TIMELINE-How Credit Suisse has evolved over 167 years
Following is a timeline outlining the 167-year history of Credit Suisse Group, the Zurich-based bank that is being bought at a knockdown price by Swiss rival UBS after a string of scandals, losses and management upheavals.
1856 Politician and business leader Alfred Escher founds Schweizerische Kreditanstalt (SKA) to finance the expansion of the railroad network and promote Swiss industrialisation.
1870 SKA opens first foreign representative office in New York.
1876 The bank moves into new headquarters on Zurich's Paradeplatz; its first branch outside Zurich opens in Basel nearly three decades later.
1934 First Boston becomes the first publicly held investment bank in the United States.
1939 SKA creates Swiss American Corporation (New York) to focus on the underwriting and investment business.
1962 SKA takes over White, Weld and Co AG in Zurich from U.S. investment bank White Weld, and renames it Clariden Finanz AG.
1964 SKA gets a licence as a full-service bank in New York.
1977 Chiasso Affair money-laundering scandal leads to a historic loss and spurs the bank's transition to an international financial group.
1982 SKA becomes the first Swiss bank with a seat on the New York Stock Exchange via its SASI unit; CS Holding is set up as a sister company of SKA to hold stakes in industrial companies.
1988 CS Holding buys a 45% stake in First Boston as part of a rescue deal, and renames it CS First Boston; the two had first linked up a decade earlier to operate in the London bond market.
1989 CS Holding becomes SKA group's parent company.
1990 The group takes a controlling stake in U.S. investment bank CS First Boston and buys Bank Leu, a Swiss private bank.
1993 The group buys Volksbank, Switzerland's fourth-largest bank, and a year later buys Neue Aargauer Bank.
1997 A reorganisation turns CS Holding into Credit Suisse Group and drops the SKA name; it also buys insurer Winterthur, a strategic partner.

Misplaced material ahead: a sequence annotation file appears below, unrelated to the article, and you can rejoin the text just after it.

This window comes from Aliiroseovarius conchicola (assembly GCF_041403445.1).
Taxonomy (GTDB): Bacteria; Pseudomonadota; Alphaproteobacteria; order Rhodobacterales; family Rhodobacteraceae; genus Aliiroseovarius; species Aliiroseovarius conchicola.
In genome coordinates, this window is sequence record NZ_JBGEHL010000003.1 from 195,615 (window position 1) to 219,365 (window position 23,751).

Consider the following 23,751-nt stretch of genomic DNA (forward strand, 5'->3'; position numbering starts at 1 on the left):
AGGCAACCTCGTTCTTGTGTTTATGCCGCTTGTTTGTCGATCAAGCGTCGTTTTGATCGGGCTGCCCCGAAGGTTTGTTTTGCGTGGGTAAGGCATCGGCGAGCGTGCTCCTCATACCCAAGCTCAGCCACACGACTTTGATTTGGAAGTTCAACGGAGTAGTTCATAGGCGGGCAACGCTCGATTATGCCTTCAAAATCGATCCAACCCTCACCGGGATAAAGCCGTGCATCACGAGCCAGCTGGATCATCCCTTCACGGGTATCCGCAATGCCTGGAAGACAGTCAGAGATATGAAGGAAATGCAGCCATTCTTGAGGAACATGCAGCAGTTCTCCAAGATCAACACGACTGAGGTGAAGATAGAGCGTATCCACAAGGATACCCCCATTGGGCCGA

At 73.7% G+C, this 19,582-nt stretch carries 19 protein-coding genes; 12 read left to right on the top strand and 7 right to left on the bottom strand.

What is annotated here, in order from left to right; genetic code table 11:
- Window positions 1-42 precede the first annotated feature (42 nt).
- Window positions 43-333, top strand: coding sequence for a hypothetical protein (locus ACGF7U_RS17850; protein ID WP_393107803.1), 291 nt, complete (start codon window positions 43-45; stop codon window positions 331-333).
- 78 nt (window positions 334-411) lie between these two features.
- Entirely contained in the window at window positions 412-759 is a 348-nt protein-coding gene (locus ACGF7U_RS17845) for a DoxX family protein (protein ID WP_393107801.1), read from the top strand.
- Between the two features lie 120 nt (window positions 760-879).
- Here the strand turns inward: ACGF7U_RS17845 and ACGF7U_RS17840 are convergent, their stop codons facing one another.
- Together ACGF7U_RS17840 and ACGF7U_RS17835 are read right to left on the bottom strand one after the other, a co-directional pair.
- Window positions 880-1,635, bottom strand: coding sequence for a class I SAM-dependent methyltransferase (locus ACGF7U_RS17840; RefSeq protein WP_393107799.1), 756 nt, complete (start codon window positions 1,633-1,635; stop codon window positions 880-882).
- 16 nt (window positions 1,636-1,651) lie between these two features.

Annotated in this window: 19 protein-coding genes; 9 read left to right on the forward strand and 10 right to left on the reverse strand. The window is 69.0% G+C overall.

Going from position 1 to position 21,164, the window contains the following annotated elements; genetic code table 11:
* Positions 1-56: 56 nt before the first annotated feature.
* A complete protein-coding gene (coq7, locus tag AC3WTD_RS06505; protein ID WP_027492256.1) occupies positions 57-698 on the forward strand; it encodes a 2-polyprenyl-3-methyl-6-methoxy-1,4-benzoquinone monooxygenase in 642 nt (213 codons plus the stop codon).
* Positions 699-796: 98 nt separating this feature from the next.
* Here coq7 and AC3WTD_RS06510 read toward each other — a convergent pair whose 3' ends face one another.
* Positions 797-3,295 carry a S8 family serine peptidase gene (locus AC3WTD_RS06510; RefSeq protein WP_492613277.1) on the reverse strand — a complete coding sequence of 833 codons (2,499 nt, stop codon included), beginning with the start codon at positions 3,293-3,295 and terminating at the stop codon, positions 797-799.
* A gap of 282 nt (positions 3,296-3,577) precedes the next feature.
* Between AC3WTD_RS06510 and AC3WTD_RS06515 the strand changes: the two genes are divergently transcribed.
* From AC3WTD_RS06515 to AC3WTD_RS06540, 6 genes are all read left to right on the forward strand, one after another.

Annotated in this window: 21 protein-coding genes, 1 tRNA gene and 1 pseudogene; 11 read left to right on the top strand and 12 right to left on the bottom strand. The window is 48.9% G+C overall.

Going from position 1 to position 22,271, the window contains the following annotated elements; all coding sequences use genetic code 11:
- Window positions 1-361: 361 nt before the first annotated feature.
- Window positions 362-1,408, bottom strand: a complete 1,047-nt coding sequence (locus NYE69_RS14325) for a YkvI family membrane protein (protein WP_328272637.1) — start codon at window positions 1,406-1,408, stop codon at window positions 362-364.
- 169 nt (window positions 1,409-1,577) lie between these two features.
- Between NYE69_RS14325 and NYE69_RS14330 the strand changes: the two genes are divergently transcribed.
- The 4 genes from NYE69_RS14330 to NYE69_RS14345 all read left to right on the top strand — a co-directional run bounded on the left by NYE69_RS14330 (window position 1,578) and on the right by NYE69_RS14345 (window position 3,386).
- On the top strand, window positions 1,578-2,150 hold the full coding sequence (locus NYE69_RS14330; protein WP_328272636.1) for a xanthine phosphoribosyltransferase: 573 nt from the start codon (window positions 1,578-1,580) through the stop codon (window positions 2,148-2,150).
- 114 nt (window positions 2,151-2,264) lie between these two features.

1999 The group buys the asset management business of Warburg, Pincus & Co, followed by the purchase of Wall Street firm Donaldson, Lufkin & Jenrette (DLJ) a year later.
2002 A reorganisation creates two units: Credit Suisse Financial Services and Credit Suisse First Boston; two years later it splits into three units by adding Winterthur.
2005 Credit Suisse and CSFB merge and stop using the Credit Suisse First Boston brand name.
2006 The group divests Winterthur to French insurer AXA.
2007 The group merges four private banking units and a securities trading company into Clariden Leu.
2007/2008 The bank survives the global financial crisis without needing a state bailout, unlike rival UBS.
2012 The group absorbs Clariden Leu and merges private banking and asset management into one division.
2013 The group buys Morgan Stanley's wealth management businesses in Europe, the Middle East, and Africa.
2015 The group realigns under CEO Tidjane Thiam into three wealth management units supported by two investment banking divisions.
2020 In February, a scandal over the bank's covert surveillance operations leads to Thiam's departure.
In March, U.S. investment fund Archegos implodes, saddling Credit Suisse with a $5.5 billion loss. The same month it has to freeze $10 billion in supply chain finance funds linked to insolvent British financier Greensill Capital, which it had marketed to clients as low-risk products.
2021 Antonio Horta-Osorio resigns as chairman less than nine months after joining the bank, after breaching COVID-19 quarantine rules. Alex Lehmann replaces him.
JULY 2022 The bank names restructuring expert Ulrich Koerner as CEO to replace Thomas Gottstein and announces another strategic review.
OCTOBER 2022 Announces a sweeping plan to refocus on banking for the wealthy, including a 4 billion Swiss franc ($4 billion) capital raising, a headcount reduction of 9,000 jobs by end-2025, and separating out its investment bank to create CS First Boston.
Saudi National Bank says it will buy shares giving it a stake of as much as 9.9%. MARCH 2023
Credit Suisse's 2022 annual report identifies "material weaknesses" in internal controls over financial reporting. The bank also said customer outflows had stabilised but "had not yet reversed".
The Swiss bank's shares drop by as much as 30% after its largest shareholder Saudi National Bank said it could not provide more support because of regulatory constraints. Credit Suisse secures a $54 billion lifeline from the Swiss central bank to shore up liquidity, the first major global bank to get emergency funding since the 2008 financial crisis.
The Swiss authorities provide assurances that Credit Suisse has met "the capital and liquidity requirements imposed on systemically important banks". At least four major banks, including Societe Generale SA and Deutsche Bank AG, restrict new trades involving Credit Suisse or its securities, according to five sources with direct knowledge of the matter.
After a frantic weekend of negotiations, UBS agrees to buy Credit Suisse for 3 billion Swiss francs ($3.23 billion) in stock and assume up to 5 billion francs in losses, in a deal engineered by Swiss authorities to avoid more market-shaking turmoil in global banking.
(This story has not been edited by Devdiscourse staff and is auto-generated from a syndicated feed.)